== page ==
The khukuri blades have always varied much in quality. Inferior and high quality steels both have been equally used thus needs an expert eye and skill to distinguish one from the other.
Old heavy vehicles spring (suspension) steel has always been the source of a good quality khukuri blade. Khukuris in the earlier days were much longer than the modern ones and significantly varied in shape and size than its contemporary siblings; and also had steel fixtures. Army khukuris issued to the Gurkhas during the World War era had stampings like name of manufacturer, inspection date, issue date and sometimes name of the military unit. Khukuris were than longer and more curved than the current issues. Along with traditional and village khukuris even the army knives have intensely changed over the years to adapting to the modern times and its developments.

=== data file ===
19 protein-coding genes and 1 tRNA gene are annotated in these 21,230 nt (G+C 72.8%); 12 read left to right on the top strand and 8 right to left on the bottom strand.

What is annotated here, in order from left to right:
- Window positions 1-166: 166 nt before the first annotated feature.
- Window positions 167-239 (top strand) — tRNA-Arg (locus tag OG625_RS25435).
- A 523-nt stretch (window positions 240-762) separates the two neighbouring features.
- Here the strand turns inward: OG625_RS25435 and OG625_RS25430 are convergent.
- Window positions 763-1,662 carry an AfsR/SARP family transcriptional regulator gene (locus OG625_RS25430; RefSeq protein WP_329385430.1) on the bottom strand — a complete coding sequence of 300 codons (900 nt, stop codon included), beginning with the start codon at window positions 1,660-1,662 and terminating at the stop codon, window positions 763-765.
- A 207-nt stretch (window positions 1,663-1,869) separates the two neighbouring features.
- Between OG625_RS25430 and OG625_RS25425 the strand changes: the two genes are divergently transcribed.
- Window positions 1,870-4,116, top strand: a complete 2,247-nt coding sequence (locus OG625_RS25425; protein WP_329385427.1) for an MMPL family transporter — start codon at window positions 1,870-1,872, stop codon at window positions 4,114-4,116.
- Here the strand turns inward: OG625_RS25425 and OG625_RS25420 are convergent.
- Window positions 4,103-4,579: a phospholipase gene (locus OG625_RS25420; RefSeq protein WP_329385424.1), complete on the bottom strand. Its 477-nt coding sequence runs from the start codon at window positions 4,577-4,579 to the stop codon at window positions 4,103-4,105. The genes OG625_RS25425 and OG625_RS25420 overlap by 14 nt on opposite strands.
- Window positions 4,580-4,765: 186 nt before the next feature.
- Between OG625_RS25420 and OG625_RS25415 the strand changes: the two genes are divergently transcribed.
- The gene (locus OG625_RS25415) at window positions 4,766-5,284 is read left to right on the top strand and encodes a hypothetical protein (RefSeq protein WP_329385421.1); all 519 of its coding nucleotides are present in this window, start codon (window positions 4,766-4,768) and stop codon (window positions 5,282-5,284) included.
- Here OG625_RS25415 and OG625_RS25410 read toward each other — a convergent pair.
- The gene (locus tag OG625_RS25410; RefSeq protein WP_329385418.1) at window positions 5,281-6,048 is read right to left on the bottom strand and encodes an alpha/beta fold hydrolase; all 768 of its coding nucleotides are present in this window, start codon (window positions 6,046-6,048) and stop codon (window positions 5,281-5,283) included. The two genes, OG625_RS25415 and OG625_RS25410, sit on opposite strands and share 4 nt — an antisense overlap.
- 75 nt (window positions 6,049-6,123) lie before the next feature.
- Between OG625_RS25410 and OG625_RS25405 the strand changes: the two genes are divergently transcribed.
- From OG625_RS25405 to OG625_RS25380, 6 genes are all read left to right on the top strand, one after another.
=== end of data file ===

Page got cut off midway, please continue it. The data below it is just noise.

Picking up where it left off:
Khukuri grips are normally made from local walnut wood called “Sattisaal” in Nepalese, domestic water buffalo horn and some very fancy from brass, aluminum; and even ivory and rhino horn are used for some very special ones. Basically two types of tang are
applied; one is the rat-tail tang that goes all the way through the handle narrowing its surface area as it finishes towards the end of the handle and its end/tail is penned over and secured. The other is the full flat tang that also goes through the handle but the tang can be seen on the sides of the handle and steel rivets are fixed to secure the handle to the tang and a pommel plate or butt cap is also fitted at the end to enhance the total fixture; this type is called as “Panawal Handle”.